Former Florida Lt. Governor Jeff Kottkamp told a room full of reporters in Tallahassee that oil from the 2010 BP oil spill “didn’t even reach the shores of Florida” – a claim people who witnessed the black goo washing up on Panhandle beaches would dispute.
Kottkamp’s former boss – Gov. Charlie Crist, would also have a hard time defending Kottkamp’s claim: Crist was photographed by the Pensacola News Journal on oil-slicked Casino Beach in Pensacola and also visited the disaster with former President Barack Obama.
After Kottkamp made the statement, a reporter asked about it again, and Kottcamp said “tarballs are naturally occurring.”
Kottkamp was in Tallahassee as co-chair of Explore Offshore Florida, an industry group that’s advocating offshore oil drilling along America’s coastline, including Florida.
The oil on Pensacola’s beaches stretched for miles when the slick arrived on currents from the exploded BP oil rig off Louisiana. Workers in white suits descended on the beaches trying to clean it up as it kept washing ashore, as it did for weeks and months afterwards. The state later received billions from BP’s penalty money to compensate communities for lost tourism business and economic damage.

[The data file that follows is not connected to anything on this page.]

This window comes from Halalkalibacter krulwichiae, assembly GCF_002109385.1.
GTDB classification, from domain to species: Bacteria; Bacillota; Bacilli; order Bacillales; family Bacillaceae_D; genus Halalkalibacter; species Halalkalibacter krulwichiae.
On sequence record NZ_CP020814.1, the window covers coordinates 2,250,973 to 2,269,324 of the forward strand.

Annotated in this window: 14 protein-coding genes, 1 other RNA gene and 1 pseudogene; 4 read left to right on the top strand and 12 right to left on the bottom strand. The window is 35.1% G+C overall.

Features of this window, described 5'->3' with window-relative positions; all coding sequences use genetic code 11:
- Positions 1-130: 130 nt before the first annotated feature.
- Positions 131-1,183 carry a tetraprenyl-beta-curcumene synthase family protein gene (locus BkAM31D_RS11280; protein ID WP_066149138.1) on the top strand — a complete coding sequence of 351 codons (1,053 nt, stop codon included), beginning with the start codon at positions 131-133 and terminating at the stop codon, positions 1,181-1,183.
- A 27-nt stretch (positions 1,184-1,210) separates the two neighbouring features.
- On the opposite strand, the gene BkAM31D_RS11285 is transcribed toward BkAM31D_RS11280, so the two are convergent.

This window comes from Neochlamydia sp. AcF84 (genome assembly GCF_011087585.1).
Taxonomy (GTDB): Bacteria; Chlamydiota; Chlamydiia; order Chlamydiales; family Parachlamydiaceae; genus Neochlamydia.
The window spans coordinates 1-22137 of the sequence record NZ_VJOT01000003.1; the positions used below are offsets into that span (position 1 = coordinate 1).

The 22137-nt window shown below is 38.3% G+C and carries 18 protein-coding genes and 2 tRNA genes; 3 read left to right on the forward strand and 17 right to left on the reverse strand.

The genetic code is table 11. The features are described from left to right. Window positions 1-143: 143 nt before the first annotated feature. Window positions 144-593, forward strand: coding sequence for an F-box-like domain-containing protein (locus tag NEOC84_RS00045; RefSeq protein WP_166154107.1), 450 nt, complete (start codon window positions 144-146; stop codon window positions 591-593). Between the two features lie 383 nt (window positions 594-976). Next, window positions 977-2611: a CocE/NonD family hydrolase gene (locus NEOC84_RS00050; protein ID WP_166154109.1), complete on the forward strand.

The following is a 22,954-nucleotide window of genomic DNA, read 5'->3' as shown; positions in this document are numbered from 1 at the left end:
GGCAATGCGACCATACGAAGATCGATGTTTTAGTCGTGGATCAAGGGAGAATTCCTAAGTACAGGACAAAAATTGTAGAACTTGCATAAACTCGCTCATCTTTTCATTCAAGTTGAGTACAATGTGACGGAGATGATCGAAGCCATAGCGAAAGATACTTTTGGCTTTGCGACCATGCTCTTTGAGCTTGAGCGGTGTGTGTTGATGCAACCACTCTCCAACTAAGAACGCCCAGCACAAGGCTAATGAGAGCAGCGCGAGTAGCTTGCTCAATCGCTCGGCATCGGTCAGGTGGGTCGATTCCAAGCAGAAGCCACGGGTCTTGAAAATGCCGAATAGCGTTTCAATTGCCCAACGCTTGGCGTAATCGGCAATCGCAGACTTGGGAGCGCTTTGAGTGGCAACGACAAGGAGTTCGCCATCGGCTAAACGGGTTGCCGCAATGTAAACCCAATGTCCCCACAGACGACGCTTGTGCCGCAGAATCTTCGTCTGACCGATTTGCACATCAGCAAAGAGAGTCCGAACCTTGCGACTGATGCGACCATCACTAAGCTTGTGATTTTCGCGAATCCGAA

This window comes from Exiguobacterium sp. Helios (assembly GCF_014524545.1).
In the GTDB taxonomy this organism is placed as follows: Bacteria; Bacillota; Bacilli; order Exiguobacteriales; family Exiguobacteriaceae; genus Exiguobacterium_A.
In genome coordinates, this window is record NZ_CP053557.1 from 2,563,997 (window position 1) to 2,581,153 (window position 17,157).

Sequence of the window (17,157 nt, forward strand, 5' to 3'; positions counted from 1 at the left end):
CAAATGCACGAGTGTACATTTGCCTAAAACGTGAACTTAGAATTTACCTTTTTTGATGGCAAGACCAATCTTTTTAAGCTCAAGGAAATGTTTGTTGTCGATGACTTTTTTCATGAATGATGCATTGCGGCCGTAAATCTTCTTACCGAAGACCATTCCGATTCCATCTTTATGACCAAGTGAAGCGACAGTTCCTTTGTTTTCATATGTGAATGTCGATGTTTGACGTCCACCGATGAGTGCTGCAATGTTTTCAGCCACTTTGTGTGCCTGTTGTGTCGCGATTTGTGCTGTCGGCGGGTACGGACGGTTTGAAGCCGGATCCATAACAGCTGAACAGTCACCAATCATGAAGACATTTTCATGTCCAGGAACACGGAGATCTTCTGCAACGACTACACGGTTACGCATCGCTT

“Anyone who would say that the BP disaster did not reach Florida’s shores is either lying for personal profit reasons, or has no knowledge about the event at all,” said Linda Young, Executive Director of the Florida Clean Water Network and a resident of the Panhandle coastal community of Navarre Beach. “They should not be anyone’s spokesperson.”
“The repercussions of BP’s reckless disaster live on for thousands of people across the Gulf, as well as the marine life, birds and other land-based animals that will not recover in our lifetimes,” Young said. “A call for drilling any closer to Florida’s shores than we have today is absurd and deeply troubling.”
Bradley Marshall, Staff Attorney at the nonprofit environmental law firm, Earthjustice, added:
“It’s absurd to claim the Deepwater Horizon spill did not reach Florida, given devastation we experienced from that disaster. The reality is that there is no such thing as safe offshore drilling. In Florida, millions of jobs in the tourism industry are at stake in protecting our beaches. That’s why so many of Florida’s leaders, regardless of what political party they belong to, have been so protective of our coasts all these years.”
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